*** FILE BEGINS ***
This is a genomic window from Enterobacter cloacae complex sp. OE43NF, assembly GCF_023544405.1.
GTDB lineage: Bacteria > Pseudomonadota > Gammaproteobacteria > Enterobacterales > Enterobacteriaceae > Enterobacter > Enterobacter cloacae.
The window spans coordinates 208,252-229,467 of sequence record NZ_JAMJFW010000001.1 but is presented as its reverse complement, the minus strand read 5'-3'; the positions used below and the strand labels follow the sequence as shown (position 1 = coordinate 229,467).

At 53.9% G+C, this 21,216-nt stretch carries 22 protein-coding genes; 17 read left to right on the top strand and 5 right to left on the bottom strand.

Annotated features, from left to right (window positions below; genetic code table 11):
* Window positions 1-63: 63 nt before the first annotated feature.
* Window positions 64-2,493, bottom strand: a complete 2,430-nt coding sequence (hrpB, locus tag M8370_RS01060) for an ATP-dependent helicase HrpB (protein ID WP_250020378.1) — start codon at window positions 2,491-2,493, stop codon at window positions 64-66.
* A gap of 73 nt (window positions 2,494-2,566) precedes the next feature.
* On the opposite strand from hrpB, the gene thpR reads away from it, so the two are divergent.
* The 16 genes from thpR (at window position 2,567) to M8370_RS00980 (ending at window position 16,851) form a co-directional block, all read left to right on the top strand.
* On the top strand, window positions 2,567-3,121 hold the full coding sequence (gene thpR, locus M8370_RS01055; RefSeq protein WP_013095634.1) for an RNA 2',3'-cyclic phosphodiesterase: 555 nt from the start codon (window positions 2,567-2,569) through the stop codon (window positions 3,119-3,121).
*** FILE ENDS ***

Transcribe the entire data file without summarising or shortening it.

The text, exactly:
This is a genomic window from Enterobacter cloacae complex sp. OE43NF, assembly GCF_023544405.1.
GTDB lineage: Bacteria > Pseudomonadota > Gammaproteobacteria > Enterobacterales > Enterobacteriaceae > Enterobacter > Enterobacter cloacae.
The window spans coordinates 208,252-229,467 of sequence record NZ_JAMJFW010000001.1 but is presented as its reverse complement, the minus strand read 5'-3'; the positions used below and the strand labels follow the sequence as shown (position 1 = coordinate 229,467).

At 53.9% G+C, this 21,216-nt stretch carries 22 protein-coding genes; 17 read left to right on the top strand and 5 right to left on the bottom strand.

Annotated features, from left to right (window positions below; genetic code table 11):
* Window positions 1-63: 63 nt before the first annotated feature.
* Window positions 64-2,493, bottom strand: a complete 2,430-nt coding sequence (hrpB, locus tag M8370_RS01060) for an ATP-dependent helicase HrpB (protein ID WP_250020378.1) — start codon at window positions 2,491-2,493, stop codon at window positions 64-66.
* A gap of 73 nt (window positions 2,494-2,566) precedes the next feature.
* On the opposite strand from hrpB, the gene thpR reads away from it, so the two are divergent.
* The 16 genes from thpR (at window position 2,567) to M8370_RS00980 (ending at window position 16,851) form a co-directional block, all read left to right on the top strand.
* On the top strand, window positions 2,567-3,121 hold the full coding sequence (gene thpR, locus M8370_RS01055; RefSeq protein WP_013095634.1) for an RNA 2',3'-cyclic phosphodiesterase: 555 nt from the start codon (window positions 2,567-2,569) through the stop codon (window positions 3,119-3,121).